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Chicago's preservation blues

By Max Page and Steve Balkin / December 28, 2000



NEW HAVEN, CONN. AND CHICAGO

The image was almost too painful: aging blues singer Jimmie Lee Robinson walking to the middle of Maxwell Street to sing "Maxwell Street Blues" as demolition crews tore down a block of buildings that once framed one of the most vibrant places of cultural creativity in America. In the 1940s and '50s, Maxwell Street and its bustling market became, with the arrival of waves of African-American migrants from the South, the birthplace of the urban electric blues; a place where Muddy Waters, Robert Nighthawk, Little Walter, Hound Dog Taylor, and many other musicians got started, and turned an African-American musical form into a foundation stone of modern popular music. Over the past three months, crews have demolished the heart of the Maxwell Street district, paving the way for commercial development.

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In a time when Americans are embracing the vibrancy of our great cities, celebrating the contributions of all groups to American culture, and preserving our physical past as never before, how could we allow this bustling urban area where the Chicago blues was born to die an unnatural death?

Ironically, Maxwell Street fell victim to America's historic preservation movement and its failure to break free of its roots in aesthetic elitism. Obsessively focused on great works of architecture, the movement has been slow to broaden its scope to fight for places of cultural importance, even when those places are not perfect specimens of architecture. Despite some promising efforts at broadening the meaning of "preservation" - as in efforts to challenge sprawl as a threat to our national historical and environmental resources - it is the Victorian house, or the grand mansion, that continues to dominate our national, state, and local historic registers. In the face of the imminent destruction of Maxwell Street by the University of Illinois at Chicago (UIC), the wider preservation movement had virtually nothing to say. The National Trust was silent. The National Register dismissed an application for landmark status because, in its opinion, all the buildings didn't look enough like they did 60 years ago.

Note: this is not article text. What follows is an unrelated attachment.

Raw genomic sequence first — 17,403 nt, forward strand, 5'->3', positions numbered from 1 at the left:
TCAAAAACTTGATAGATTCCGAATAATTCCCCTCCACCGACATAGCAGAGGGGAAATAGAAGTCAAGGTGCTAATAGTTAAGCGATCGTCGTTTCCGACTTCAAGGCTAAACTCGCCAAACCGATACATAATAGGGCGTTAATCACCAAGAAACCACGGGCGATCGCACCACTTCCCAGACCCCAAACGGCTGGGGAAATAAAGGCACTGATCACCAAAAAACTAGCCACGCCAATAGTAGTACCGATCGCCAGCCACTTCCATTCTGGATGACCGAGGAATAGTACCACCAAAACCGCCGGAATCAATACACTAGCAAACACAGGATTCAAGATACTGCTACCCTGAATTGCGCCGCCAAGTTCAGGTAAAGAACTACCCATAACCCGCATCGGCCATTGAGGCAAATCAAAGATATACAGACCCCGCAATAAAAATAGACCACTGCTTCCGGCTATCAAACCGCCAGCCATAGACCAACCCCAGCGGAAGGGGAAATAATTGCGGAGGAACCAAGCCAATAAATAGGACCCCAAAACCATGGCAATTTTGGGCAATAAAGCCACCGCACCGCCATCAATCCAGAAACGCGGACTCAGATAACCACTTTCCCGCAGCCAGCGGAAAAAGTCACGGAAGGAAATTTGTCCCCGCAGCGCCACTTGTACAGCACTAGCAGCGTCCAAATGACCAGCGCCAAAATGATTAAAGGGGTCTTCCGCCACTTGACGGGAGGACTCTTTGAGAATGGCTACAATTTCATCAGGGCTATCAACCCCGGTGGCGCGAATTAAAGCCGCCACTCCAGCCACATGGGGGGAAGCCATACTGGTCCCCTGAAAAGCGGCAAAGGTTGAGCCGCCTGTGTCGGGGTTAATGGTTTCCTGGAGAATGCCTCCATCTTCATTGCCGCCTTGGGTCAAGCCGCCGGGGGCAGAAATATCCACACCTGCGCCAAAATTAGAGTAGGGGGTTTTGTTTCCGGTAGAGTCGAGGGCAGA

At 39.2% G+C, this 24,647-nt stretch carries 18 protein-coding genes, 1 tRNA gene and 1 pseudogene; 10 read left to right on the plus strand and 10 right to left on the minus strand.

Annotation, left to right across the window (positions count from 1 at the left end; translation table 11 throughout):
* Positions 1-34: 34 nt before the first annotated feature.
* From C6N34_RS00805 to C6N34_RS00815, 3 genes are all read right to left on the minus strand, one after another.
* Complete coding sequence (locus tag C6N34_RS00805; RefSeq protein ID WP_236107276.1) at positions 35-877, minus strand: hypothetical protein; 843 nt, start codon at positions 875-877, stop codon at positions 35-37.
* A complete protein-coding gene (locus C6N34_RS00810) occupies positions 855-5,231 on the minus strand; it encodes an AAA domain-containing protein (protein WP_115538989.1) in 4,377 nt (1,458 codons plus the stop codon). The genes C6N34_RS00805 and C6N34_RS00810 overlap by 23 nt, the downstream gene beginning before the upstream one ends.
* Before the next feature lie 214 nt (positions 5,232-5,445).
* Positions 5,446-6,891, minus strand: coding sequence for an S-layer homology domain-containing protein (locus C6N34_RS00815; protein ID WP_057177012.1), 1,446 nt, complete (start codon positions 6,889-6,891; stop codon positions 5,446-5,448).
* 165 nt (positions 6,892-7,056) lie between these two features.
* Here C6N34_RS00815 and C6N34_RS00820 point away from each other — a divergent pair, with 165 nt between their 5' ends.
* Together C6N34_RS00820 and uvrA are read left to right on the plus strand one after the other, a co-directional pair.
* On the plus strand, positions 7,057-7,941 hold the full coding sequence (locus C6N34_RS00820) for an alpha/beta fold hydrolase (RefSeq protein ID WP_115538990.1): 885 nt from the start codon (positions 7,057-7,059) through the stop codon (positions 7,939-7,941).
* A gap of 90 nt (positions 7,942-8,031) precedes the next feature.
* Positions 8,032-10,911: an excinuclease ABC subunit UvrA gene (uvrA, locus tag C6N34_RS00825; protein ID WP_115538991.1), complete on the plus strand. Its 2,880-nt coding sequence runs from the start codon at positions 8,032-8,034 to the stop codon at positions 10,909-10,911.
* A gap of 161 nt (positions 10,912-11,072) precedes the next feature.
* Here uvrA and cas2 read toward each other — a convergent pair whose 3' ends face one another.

Of little importance was the cultural continuity of Maxwell Street, where blues musicians still play out on the street. At the very moment that UIC was demolishing Maxwell Street, the National Trust for Historic Preservation was giving its annual Award for Outstanding Achievement in Public Policy to none other than Mayor Richard Daley of Chicago, one of the prime supporters of Maxwell Street's destruction. The decision to give Mr. Daley the preservation stamp of approval is hardly surprising. Daley has supported the kinds of changes that preservation leaders like, such as offering tax incentives to developers to preserve landmarks, rehabilitating a few highly visible landmarks like the Reliance Building (which has become a luxury hotel). Preservationists seem to have entered into a dysfunctional marriage with developers, bending over backwards not to appear to be against development. They are promoting the very policies and forces that destroy the historic fabric of a city.

In praising this year's National Preservation Award winners, National Trust chief Richard Moe said, "Preservation isn't just about saving historic buildings. It's about saving historic neighborhood schools for our children, revitalizing downtowns, making historic homes affordable, and protecting our ethnic heritage." There is an obvious disconnect between what Mr. Moe says and Mr. Daley does. Daley serves and sets policy for the real estate developers, who have been tearing through the city's historic fabric with abandon, making a mockery of the National Trust's praise.

While real estate development and gentrification forces are also strong in other major cities, Daley stands out as a proponent of policies that accelerate the process rather than mitigate it. Even as he has helped preserve a few visible landmarks, Daley's policies have helped to empty the city not only of poor and working-class people but also of their legacies to the city.

The demolition of the Maxwell Street area is a crime against our cultural memory, and is teaching working-class people that their history doesn't really matter. We can only hope the farewell ode sung before the demolition crews will instead become a rallying cry for what's left of this and other cultural-heritage sites.

Max Page is the author of 'The Creative Destruction of Manhattan' (University of Chicago Press, 1999). Steve Balkin is vice president of the Maxwell Street Historic Preservation Coalition.

(c) Copyright 2000. The Christian Science Publishing Society